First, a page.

Two of our joint venture projects earned big awards during last month’s Associated General Contractors of America (AGC) Convention in New Orleans.
The Sundt/Slayden Joint Venture’s work on Sellwood Bridge in Portland, Oregon received the AGC’s Construction Risk Partners Build America Award for best new highway and transportation project.
The Sundt-Rummel Joint Venture earned the Marvin M. Black Excellence in Partnering Award for its collaboration on the White Tanks Flood Retarding Structure (FRS) for the Flood Control District of Maricopa County.
The Sundt/Slayden team replaced the 1925 Sellwood Bridge with a 2,000-foot-long structure across the Willamette River. The project required leaving the existing bridge open, building a replacement next to the old bridge and then moving the new bridge into place. The shoofly method minimized bridge closures to avoid negatively affecting the thousands of drivers who use the bridge each day. It cut roadway closures to less than the 30 days called for in the contract, saved $5 million and took a year off the project schedule.
The new bridge has an open steel deck arch structure, 6-foot bicycle lanes and two 12-foot sidewalks. It also meets the latest seismic standards.
White Tanks FRS earned the Marvin M. Black Award.
White Tanks FRS is a 1.3-mile-long, 20-foot high structure that provides flood protection to about 1,000 residential and commercial properties and agricultural land. The project was built using the Construction Manager at Risk (CMAR) method.
The Marvin M. Black Award is presented to construction projects that epitomize the principles of partnering. Contractors honored with the award stand out for their ability in signing a formal partnering charter, achieving a common goal, honoring all stakeholders, resolving conflict, improving communication on the project with all audiences and incorporating team-building activities.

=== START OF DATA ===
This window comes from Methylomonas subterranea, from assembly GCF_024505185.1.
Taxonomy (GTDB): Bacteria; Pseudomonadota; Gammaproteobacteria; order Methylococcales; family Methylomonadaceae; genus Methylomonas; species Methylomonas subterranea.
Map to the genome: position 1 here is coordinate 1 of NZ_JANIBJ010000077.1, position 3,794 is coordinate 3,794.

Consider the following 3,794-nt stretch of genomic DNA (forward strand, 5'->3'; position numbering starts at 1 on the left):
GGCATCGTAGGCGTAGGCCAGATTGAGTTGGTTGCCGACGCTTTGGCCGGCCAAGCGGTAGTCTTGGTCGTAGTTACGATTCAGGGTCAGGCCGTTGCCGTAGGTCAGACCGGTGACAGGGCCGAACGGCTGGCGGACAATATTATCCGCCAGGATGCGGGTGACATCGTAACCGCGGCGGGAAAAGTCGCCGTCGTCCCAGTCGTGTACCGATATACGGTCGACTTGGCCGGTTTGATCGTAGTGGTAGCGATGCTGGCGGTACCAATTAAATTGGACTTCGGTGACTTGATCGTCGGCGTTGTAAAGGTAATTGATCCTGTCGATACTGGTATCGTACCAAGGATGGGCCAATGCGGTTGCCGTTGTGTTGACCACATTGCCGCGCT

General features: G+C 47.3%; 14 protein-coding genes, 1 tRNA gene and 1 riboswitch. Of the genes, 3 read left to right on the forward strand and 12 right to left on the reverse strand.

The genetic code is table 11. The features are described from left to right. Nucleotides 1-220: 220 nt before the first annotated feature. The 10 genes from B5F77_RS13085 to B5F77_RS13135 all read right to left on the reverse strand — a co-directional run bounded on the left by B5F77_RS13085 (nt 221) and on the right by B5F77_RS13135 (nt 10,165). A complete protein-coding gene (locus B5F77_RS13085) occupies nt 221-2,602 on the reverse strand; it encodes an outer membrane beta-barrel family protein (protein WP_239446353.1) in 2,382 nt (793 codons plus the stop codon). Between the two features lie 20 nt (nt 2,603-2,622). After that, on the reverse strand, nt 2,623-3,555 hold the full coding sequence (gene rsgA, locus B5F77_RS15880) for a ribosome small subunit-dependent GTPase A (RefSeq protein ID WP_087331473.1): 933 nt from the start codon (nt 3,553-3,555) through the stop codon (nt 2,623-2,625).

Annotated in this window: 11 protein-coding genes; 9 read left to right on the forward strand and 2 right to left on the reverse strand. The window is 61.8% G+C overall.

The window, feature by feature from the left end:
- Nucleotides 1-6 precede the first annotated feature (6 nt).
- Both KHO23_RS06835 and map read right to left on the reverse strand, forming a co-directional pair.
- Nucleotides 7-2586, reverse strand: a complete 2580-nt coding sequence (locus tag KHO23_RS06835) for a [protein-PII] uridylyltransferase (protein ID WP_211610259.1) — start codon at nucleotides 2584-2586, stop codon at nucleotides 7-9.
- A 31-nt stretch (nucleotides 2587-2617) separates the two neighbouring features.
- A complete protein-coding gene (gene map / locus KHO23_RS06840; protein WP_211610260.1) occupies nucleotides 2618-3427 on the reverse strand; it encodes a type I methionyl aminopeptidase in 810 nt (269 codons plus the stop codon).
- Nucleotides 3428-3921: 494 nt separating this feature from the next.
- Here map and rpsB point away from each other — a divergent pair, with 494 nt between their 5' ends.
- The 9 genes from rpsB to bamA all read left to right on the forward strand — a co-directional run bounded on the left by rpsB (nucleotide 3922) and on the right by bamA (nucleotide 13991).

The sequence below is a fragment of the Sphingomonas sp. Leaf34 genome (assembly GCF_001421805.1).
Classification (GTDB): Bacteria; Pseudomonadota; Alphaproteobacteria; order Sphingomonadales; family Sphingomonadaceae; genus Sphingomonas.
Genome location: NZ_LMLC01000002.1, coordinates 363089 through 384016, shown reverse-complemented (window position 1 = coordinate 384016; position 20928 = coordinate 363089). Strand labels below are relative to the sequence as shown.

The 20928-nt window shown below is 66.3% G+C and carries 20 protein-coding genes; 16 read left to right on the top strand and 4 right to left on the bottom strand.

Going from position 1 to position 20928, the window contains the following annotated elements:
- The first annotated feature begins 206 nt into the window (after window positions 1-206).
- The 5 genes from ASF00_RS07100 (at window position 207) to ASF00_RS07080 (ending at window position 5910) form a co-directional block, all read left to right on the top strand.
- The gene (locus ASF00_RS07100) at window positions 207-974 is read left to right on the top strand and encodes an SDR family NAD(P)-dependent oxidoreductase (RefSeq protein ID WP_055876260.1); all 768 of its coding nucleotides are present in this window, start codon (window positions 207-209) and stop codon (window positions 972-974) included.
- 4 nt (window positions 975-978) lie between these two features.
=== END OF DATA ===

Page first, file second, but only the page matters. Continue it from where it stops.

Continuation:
We maintained the budget and avoided costly change orders by bringing in the joint venture during design and by partnering with outside agencies, including the Arizona Department of Water Resources and the National Resources Conservation Service, to write project specifications and work plans.
The White Tanks project was once a massive area of dirt and mud.
Choosing a new project delivery method kept the Maricopa County Flood Control District from seeing its budget wash away during work on the White Tanks Flood Structure in Buckeye, Arizona.
In the past, the District constructed similar projects using Design-Bid-Build and sometimes faced change orders that nearly doubled initial bid values because of outside agency inspections during construction.
It’s now a flood control project that is coming in on time and on budget.
On White Tanks, the District decided to try Construction Manager at Risk and selected Sundt. Our Transportation Group partnered with agencies including the Arizona Department of Water Resources and the National Resources Conservation Service to write specifications exactly as the District expected, lowering the chances of costly change orders.
“It worked well,” said Preconstruction Manager Jeffrey Hamilton. “The only change order relating to additional cost was because of a flood event, and the District had a contingency to cover that.”
The joint venture with Rummel Construction consists of widening and extending an existing flood structure and adding upgrades, including an architecturally enhanced auxiliary spillway, drop inlet structures and principal outlet structures. While the initial contract value was $25.3 million, the team is looking to bring the cost down by about $1 million.
We’re delivering client value in many other ways, too, including using drone technology to provide required survey information to verify completed work for our payment purposes.
“This would be a difficult and costly task with a survey crew,” Project Manager Ryan Vlach said. “We found a drone company that was able to fly the site and provide the necessary information at a fraction of the time and cost.”
Preconstruction ended in January 2016 and construction began the next month. Even with a small change order extending the contract until August, the team intends to finish work by June.